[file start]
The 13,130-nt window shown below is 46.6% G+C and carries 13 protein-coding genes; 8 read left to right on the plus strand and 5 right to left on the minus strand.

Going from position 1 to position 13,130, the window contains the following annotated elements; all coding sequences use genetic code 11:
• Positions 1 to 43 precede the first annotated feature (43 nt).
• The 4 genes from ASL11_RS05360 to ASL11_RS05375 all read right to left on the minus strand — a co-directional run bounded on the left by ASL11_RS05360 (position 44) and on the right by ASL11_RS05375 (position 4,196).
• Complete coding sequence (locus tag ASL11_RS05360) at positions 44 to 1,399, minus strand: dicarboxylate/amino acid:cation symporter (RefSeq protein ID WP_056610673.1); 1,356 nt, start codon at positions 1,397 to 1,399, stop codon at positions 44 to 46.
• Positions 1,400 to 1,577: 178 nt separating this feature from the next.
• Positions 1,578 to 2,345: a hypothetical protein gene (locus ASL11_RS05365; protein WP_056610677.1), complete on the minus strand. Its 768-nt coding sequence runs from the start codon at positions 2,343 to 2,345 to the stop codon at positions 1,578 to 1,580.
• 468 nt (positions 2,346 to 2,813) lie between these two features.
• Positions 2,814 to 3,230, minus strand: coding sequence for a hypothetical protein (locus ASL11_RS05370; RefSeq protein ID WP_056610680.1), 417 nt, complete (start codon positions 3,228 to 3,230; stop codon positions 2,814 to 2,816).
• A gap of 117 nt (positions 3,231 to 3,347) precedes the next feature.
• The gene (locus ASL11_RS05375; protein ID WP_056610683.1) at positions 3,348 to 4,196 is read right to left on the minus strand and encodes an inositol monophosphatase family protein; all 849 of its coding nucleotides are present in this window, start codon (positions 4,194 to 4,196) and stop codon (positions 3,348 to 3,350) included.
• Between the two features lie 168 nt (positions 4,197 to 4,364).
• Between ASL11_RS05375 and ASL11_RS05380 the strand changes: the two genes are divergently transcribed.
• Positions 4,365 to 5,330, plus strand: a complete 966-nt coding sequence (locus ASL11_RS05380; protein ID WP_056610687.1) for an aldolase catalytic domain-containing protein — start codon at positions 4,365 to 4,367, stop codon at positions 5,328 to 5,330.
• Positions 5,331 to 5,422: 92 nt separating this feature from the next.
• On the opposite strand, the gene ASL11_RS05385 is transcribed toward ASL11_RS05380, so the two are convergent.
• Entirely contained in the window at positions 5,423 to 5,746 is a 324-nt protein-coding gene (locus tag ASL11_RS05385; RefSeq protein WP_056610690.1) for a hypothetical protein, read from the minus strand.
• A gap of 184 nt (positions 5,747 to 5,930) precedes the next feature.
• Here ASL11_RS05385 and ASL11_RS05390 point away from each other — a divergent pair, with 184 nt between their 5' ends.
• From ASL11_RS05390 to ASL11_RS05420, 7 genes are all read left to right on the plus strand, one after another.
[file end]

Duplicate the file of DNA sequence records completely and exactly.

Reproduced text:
The 13,130-nt window shown below is 46.6% G+C and carries 13 protein-coding genes; 8 read left to right on the plus strand and 5 right to left on the minus strand.

Going from position 1 to position 13,130, the window contains the following annotated elements; all coding sequences use genetic code 11:
• Positions 1 to 43 precede the first annotated feature (43 nt).
• The 4 genes from ASL11_RS05360 to ASL11_RS05375 all read right to left on the minus strand — a co-directional run bounded on the left by ASL11_RS05360 (position 44) and on the right by ASL11_RS05375 (position 4,196).
• Complete coding sequence (locus tag ASL11_RS05360) at positions 44 to 1,399, minus strand: dicarboxylate/amino acid:cation symporter (RefSeq protein ID WP_056610673.1); 1,356 nt, start codon at positions 1,397 to 1,399, stop codon at positions 44 to 46.
• Positions 1,400 to 1,577: 178 nt separating this feature from the next.
• Positions 1,578 to 2,345: a hypothetical protein gene (locus ASL11_RS05365; protein WP_056610677.1), complete on the minus strand. Its 768-nt coding sequence runs from the start codon at positions 2,343 to 2,345 to the stop codon at positions 1,578 to 1,580.
• 468 nt (positions 2,346 to 2,813) lie between these two features.
• Positions 2,814 to 3,230, minus strand: coding sequence for a hypothetical protein (locus ASL11_RS05370; RefSeq protein ID WP_056610680.1), 417 nt, complete (start codon positions 3,228 to 3,230; stop codon positions 2,814 to 2,816).
• A gap of 117 nt (positions 3,231 to 3,347) precedes the next feature.
• The gene (locus ASL11_RS05375; protein ID WP_056610683.1) at positions 3,348 to 4,196 is read right to left on the minus strand and encodes an inositol monophosphatase family protein; all 849 of its coding nucleotides are present in this window, start codon (positions 4,194 to 4,196) and stop codon (positions 3,348 to 3,350) included.
• Between the two features lie 168 nt (positions 4,197 to 4,364).
• Between ASL11_RS05375 and ASL11_RS05380 the strand changes: the two genes are divergently transcribed.
• Positions 4,365 to 5,330, plus strand: a complete 966-nt coding sequence (locus ASL11_RS05380; protein ID WP_056610687.1) for an aldolase catalytic domain-containing protein — start codon at positions 4,365 to 4,367, stop codon at positions 5,328 to 5,330.
• Positions 5,331 to 5,422: 92 nt separating this feature from the next.
• On the opposite strand, the gene ASL11_RS05385 is transcribed toward ASL11_RS05380, so the two are convergent.
• Entirely contained in the window at positions 5,423 to 5,746 is a 324-nt protein-coding gene (locus tag ASL11_RS05385; RefSeq protein WP_056610690.1) for a hypothetical protein, read from the minus strand.
• A gap of 184 nt (positions 5,747 to 5,930) precedes the next feature.
• Here ASL11_RS05385 and ASL11_RS05390 point away from each other — a divergent pair, with 184 nt between their 5' ends.
• From ASL11_RS05390 to ASL11_RS05420, 7 genes are all read left to right on the plus strand, one after another.